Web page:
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First responder basic life support

FR-BLS

Chain of survival & CPR

The cardiac (heart) chain of survival consists of four steps that can increase the chances of somebody living through a cardiac arrest. They consist of early access, early CPR, early defibrillation, and early advanced care.

Cardio Pulmonary Resuscitation (CPR) is an emergency procedure that is done to preserve essential brain and cardiac functions. It is an important skill which saves lives if applied early enough. In order to properly learn the steps of CPR, you should take a certified CPR course.

Our Story

The Volunteer First Responder network of volunteers understands how important the chain of survival, early CPR and early defibrillation can make a difference.

One of the successful stories occurred in early June 2017. A volunteer first responder who by profession, is an ED doctor, happened to come across a middle-aged patient who had collapsed onboard a bus. He immediately initiated early and effective CPR. Coupled with several shocks later, the patient was brought back to life at CWM Hospital ED – a testament that the chain of survival is crucial and does work.

In conjunction with the FNU Emergency Medicine (EM) Faculty, VFR (Fiji) members continue to undergo First Responder – Basic Life Support (BLS) training to maintain their competency in CPR and Automatic External Defibrillator (AED) use.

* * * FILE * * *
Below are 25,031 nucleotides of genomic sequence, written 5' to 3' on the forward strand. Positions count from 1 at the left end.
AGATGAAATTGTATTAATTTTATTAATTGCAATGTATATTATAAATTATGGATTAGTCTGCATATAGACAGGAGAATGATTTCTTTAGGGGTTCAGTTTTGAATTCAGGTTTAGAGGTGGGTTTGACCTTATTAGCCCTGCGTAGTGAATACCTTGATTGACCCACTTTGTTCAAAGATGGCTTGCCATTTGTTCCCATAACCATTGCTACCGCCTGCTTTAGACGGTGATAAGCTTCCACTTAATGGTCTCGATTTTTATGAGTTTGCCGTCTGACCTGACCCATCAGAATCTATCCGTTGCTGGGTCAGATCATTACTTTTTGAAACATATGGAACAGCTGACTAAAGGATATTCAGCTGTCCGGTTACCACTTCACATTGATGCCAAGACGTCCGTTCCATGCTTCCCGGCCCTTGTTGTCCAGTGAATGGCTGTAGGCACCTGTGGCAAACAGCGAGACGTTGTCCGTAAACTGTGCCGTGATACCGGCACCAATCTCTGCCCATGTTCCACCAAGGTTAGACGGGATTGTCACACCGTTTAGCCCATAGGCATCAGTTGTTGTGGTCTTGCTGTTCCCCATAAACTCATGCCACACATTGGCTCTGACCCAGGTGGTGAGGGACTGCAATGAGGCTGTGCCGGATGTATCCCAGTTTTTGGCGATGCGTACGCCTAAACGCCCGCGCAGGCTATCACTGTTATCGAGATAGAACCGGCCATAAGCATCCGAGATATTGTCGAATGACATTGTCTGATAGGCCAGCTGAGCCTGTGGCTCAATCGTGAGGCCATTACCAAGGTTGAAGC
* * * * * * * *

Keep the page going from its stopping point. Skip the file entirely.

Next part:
VFR (Fiji) POV rapid response vehicles are AED-equipped and have since been deployed on multiple cases, ever since the first AEDs were donated by Ambulance Victoria – thanks to Mr Tony Walker and Dr Anne Creaton. The number of AED-equipped POVs has continued to increase and with more awareness, other prehospital agencies are now following suit equipping ambulances with AEDs.

Improving pre-hospital care response

In a IWA funded project led by EM Educator, Dr Anne Creaton, all health centers between Lami and Nausori in the Central Division now have an AED which has also been put to use multiple times in the past few months. In instances where First Responders have no AED on hand, they have managed transits via a nearby Health Center to pickup an AED and utilize directly at the scene.